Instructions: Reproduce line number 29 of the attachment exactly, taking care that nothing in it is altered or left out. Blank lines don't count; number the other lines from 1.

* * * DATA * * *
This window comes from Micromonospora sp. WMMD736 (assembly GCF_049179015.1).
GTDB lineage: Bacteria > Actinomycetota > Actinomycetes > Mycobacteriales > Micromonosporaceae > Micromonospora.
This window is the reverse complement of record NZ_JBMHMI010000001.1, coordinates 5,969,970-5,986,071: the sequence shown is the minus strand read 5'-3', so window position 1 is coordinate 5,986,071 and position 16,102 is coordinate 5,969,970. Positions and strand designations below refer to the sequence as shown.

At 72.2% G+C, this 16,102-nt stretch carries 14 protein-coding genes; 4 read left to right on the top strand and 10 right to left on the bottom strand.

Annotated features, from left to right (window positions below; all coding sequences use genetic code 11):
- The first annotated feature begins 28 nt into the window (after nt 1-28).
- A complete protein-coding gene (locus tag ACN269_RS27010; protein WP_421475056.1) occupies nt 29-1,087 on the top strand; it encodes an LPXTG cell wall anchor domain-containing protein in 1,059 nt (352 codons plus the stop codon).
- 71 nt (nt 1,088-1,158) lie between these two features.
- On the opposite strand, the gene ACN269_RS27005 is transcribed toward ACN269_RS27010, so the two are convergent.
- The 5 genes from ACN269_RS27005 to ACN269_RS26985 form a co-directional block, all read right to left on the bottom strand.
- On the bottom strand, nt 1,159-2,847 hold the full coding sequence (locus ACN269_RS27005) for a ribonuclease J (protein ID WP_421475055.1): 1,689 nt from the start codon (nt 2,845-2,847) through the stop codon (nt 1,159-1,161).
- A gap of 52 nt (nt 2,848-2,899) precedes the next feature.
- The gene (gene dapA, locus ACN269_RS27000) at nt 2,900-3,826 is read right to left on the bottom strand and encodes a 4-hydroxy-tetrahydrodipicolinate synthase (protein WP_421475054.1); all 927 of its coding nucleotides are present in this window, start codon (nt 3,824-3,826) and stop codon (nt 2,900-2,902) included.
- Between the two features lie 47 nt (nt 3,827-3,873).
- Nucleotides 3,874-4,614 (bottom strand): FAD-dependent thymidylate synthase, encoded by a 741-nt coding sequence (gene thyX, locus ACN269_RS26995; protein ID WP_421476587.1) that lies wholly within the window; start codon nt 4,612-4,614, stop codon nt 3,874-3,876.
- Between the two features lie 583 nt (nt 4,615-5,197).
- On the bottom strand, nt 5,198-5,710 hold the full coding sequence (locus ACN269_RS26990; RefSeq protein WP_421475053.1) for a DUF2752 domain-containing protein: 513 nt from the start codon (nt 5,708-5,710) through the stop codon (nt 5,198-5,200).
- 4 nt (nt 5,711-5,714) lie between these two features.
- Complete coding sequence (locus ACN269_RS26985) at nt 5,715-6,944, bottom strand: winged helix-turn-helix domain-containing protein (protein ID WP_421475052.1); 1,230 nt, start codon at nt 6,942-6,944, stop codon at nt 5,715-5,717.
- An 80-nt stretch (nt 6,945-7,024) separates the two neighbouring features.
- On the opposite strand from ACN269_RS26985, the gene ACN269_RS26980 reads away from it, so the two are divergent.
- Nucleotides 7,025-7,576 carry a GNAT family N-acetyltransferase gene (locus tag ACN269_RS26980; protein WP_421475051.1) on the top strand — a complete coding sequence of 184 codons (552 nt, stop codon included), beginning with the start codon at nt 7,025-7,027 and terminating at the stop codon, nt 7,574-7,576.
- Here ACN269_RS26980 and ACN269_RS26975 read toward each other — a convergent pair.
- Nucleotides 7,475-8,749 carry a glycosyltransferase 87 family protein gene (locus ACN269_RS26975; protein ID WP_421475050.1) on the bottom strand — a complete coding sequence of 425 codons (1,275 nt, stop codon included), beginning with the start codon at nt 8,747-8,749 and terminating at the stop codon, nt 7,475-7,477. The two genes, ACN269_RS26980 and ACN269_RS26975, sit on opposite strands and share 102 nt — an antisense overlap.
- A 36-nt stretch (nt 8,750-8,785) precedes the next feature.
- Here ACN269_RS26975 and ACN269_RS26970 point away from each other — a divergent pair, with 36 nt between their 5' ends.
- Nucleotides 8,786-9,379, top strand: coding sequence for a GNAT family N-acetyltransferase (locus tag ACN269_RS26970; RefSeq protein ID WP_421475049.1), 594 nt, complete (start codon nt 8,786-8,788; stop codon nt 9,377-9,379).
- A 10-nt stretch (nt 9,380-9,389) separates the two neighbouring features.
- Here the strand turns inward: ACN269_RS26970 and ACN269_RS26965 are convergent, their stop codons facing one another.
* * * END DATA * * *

- Here the strand turns inward: ACN269_RS26970 and ACN269_RS26965 are convergent, their stop codons facing one another.